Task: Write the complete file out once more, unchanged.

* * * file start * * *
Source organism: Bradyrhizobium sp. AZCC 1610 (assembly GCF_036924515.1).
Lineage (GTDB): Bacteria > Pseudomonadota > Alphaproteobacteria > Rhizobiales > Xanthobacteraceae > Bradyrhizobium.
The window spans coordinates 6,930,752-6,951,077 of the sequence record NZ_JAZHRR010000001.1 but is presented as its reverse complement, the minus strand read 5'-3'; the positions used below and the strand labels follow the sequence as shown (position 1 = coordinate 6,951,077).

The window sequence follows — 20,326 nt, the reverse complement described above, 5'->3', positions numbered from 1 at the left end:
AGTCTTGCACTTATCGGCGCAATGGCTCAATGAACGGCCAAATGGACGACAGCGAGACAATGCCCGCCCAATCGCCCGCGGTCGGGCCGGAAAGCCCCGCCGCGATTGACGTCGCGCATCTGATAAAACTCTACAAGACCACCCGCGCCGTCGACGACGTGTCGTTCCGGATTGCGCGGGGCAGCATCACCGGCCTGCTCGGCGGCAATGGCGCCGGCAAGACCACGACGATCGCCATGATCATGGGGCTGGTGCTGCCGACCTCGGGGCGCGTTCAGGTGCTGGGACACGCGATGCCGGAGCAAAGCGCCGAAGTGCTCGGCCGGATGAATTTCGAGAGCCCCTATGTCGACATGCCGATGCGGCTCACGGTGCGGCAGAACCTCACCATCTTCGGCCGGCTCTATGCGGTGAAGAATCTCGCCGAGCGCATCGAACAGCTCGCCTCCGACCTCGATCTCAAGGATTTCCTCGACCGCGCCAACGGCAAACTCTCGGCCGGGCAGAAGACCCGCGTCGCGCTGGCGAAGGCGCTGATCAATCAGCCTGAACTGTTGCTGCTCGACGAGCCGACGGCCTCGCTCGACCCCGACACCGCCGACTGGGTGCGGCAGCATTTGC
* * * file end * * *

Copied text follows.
Source organism: Bradyrhizobium sp. AZCC 1610 (assembly GCF_036924515.1).
Lineage (GTDB): Bacteria > Pseudomonadota > Alphaproteobacteria > Rhizobiales > Xanthobacteraceae > Bradyrhizobium.
The window spans coordinates 6,930,752-6,951,077 of the sequence record NZ_JAZHRR010000001.1 but is presented as its reverse complement, the minus strand read 5'-3'; the positions used below and the strand labels follow the sequence as shown (position 1 = coordinate 6,951,077).

The window sequence follows — 20,326 nt, the reverse complement described above, 5'->3', positions numbered from 1 at the left end:
AGTCTTGCACTTATCGGCGCAATGGCTCAATGAACGGCCAAATGGACGACAGCGAGACAATGCCCGCCCAATCGCCCGCGGTCGGGCCGGAAAGCCCCGCCGCGATTGACGTCGCGCATCTGATAAAACTCTACAAGACCACCCGCGCCGTCGACGACGTGTCGTTCCGGATTGCGCGGGGCAGCATCACCGGCCTGCTCGGCGGCAATGGCGCCGGCAAGACCACGACGATCGCCATGATCATGGGGCTGGTGCTGCCGACCTCGGGGCGCGTTCAGGTGCTGGGACACGCGATGCCGGAGCAAAGCGCCGAAGTGCTCGGCCGGATGAATTTCGAGAGCCCCTATGTCGACATGCCGATGCGGCTCACGGTGCGGCAGAACCTCACCATCTTCGGCCGGCTCTATGCGGTGAAGAATCTCGCCGAGCGCATCGAACAGCTCGCCTCCGACCTCGATCTCAAGGATTTCCTCGACCGCGCCAACGGCAAACTCTCGGCCGGGCAGAAGACCCGCGTCGCGCTGGCGAAGGCGCTGATCAATCAGCCTGAACTGTTGCTGCTCGACGAGCCGACGGCCTCGCTCGACCCCGACACCGCCGACTGGGTGCGGCAGCATTTGC